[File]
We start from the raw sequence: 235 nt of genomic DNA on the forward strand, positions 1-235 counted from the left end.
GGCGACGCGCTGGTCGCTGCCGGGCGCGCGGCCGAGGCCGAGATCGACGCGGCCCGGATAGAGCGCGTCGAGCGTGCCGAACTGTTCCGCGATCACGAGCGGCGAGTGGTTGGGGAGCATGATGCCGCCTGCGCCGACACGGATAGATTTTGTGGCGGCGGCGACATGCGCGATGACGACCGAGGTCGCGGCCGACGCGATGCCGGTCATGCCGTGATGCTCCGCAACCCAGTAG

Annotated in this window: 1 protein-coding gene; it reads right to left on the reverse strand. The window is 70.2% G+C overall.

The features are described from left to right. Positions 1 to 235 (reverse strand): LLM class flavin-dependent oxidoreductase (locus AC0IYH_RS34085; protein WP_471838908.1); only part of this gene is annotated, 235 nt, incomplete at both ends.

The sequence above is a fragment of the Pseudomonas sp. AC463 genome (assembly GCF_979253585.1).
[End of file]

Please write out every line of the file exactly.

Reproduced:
We start from the raw sequence: 235 nt of genomic DNA on the forward strand, positions 1-235 counted from the left end.
GGCGACGCGCTGGTCGCTGCCGGGCGCGCGGCCGAGGCCGAGATCGACGCGGCCCGGATAGAGCGCGTCGAGCGTGCCGAACTGTTCCGCGATCACGAGCGGCGAGTGGTTGGGGAGCATGATGCCGCCTGCGCCGACACGGATAGATTTTGTGGCGGCGGCGACATGCGCGATGACGACCGAGGTCGCGGCCGACGCGATGCCGGTCATGCCGTGATGCTCCGCAACCCAGTAG

Annotated in this window: 1 protein-coding gene; it reads right to left on the reverse strand. The window is 70.2% G+C overall.

The features are described from left to right. Positions 1 to 235 (reverse strand): LLM class flavin-dependent oxidoreductase (locus AC0IYH_RS34085; protein WP_471838908.1); only part of this gene is annotated, 235 nt, incomplete at both ends.

The sequence above is a fragment of the Pseudomonas sp. AC463 genome (assembly GCF_979253585.1).